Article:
I have a data set of ~3500 points located across the Pacific Ocean, and am looking to measure the distance from each point to it's nearest coastline to identify the "host" country. I had originally used Plate Caree, but now believe that it doesn't maintain distances accurately? I am hoping not to need a country by country approach, but could someone confirm Plate Caree does / does not maintain accurate (reasonably accurate) distance, or suggest another? Also, I am fully a user of ArcMap, not QGIS, etc. so 'how to' answers outside ESRI aren't helpful in this instance.

  • Errors in the south and north Pacific regions will be enormous when Plate Carree is used. The question at gis.stackexchange.com/questions/28390 contains a nice illustration of these errors.
    – whuber
    Commented Mar 15, 2016 at 20:23

1 Answer 1


It depends on your accuracy needs. Fortunately, since you only have to make a discrete decision--which country is closest?--you only need reasonably good relative accuracy in the directions towards all the coastlines. Although a custom projection could be designed to give very high accuracy in those locations and in those directions, that would require a great amount of work. Instead, you might get by with any common coordinate system that covers the entire Pacific Ocean and achieves reasonably low distortion in directions transverse to the main land masses.

One option worth considering is an azimuthal projection centered near the middle of the ocean, approximately 10 degrees south latitude and 155 degrees west longitude. I chose an azimuthal equidistant projection (based on a spherical datum; use of an ellipsoidal datum will make no appreciable difference). Distances radiating from this central point will be correct. Distances perpendicular to those radial lines will be more and more distorted as you move outwards. However, as long as you're not having to decide between a coastline that lies in a radial bearing and another that lies in the perpendicular direction, the relative errors will remain low.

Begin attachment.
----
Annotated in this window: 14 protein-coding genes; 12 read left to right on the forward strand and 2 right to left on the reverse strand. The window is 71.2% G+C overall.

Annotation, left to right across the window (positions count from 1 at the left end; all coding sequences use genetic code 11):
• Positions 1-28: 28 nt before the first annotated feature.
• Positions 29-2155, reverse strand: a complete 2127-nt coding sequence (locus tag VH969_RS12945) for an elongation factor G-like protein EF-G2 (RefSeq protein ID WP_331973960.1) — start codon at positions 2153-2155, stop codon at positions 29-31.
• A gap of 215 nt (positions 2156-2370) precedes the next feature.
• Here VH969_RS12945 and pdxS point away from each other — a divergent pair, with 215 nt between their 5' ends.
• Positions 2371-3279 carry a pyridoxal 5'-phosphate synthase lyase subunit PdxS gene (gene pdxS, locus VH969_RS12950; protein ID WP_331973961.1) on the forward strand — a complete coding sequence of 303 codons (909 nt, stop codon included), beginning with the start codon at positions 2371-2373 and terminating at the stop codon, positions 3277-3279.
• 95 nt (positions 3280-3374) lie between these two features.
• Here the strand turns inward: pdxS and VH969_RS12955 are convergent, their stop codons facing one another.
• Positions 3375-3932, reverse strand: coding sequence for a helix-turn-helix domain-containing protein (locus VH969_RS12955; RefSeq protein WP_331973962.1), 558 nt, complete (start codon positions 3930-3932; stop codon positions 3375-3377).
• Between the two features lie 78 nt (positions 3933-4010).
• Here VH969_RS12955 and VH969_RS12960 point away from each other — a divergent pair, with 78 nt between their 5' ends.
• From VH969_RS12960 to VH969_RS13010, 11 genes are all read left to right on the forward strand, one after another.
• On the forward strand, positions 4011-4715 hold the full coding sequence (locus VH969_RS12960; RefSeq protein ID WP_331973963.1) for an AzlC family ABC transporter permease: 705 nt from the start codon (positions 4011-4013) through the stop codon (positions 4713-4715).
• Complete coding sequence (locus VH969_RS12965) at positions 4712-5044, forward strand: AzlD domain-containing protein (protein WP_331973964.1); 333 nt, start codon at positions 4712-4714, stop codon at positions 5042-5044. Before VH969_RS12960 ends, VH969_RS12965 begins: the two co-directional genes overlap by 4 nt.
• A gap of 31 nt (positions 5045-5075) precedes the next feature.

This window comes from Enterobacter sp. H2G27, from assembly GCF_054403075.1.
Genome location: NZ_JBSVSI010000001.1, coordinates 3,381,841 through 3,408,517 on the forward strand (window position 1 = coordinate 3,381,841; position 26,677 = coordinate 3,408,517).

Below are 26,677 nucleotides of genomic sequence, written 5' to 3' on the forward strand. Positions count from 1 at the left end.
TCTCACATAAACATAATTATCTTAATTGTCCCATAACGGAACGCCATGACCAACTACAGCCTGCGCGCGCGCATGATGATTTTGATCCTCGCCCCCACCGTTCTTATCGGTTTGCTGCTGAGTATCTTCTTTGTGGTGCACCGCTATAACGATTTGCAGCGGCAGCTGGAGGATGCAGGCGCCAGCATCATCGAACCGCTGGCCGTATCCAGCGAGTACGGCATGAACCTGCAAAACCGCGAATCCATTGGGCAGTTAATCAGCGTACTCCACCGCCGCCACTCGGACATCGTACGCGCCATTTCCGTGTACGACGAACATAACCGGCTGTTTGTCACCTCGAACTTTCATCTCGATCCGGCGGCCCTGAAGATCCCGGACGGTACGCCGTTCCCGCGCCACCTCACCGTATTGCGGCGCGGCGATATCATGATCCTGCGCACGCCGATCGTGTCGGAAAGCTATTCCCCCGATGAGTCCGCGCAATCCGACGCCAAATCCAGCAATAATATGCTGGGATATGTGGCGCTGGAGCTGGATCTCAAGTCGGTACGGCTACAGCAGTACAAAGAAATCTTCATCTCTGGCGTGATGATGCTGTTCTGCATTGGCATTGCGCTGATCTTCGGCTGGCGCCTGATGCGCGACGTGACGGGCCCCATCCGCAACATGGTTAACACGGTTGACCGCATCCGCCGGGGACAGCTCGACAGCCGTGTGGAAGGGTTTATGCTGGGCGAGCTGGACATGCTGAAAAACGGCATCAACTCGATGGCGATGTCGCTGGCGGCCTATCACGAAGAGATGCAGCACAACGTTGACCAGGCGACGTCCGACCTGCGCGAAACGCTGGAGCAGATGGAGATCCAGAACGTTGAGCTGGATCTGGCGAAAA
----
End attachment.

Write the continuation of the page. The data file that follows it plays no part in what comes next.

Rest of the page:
You may examine the nature of this distortion by considering a map of Tissot indicatrices. In this one I have placed the indices at typical locations around the perimeter (plus one near the center to show the low distortion there).


This map is (originally, on the screen) at 1:250,000,000 scale. Land mass outlines and a 30 degree graticule are shown for reference. The Tissot indicatrices show that generally, the bearings toward land are in the directions of low metric distortion. (These directions correspond to the points in each indicatrix where the inner reference circle contacts the outer ellipse whose dimensions indicate the relative distortion at the point of their common center. At the points of contact there is no distortion.)

The principal limitation of this approach would be potential inaccuracies within chains of small islands. It is difficult to see how any standard projection would not be subject to some such limitation, though. If this is an issue, consider a different approach altogether (such as precomputing a 3D Voronoi tessellation).

  • 1
    Thank you- this sounds in line with other discussions I've been reading. I've also downloaded Snyder's Map Projections that you suggested elsewhere. I also believe that the limitations you point out aren't too large of an issue; most chains are considered one state or country, so the specific island doesn't matter, just the nation itself. Commented Mar 16, 2016 at 19:20

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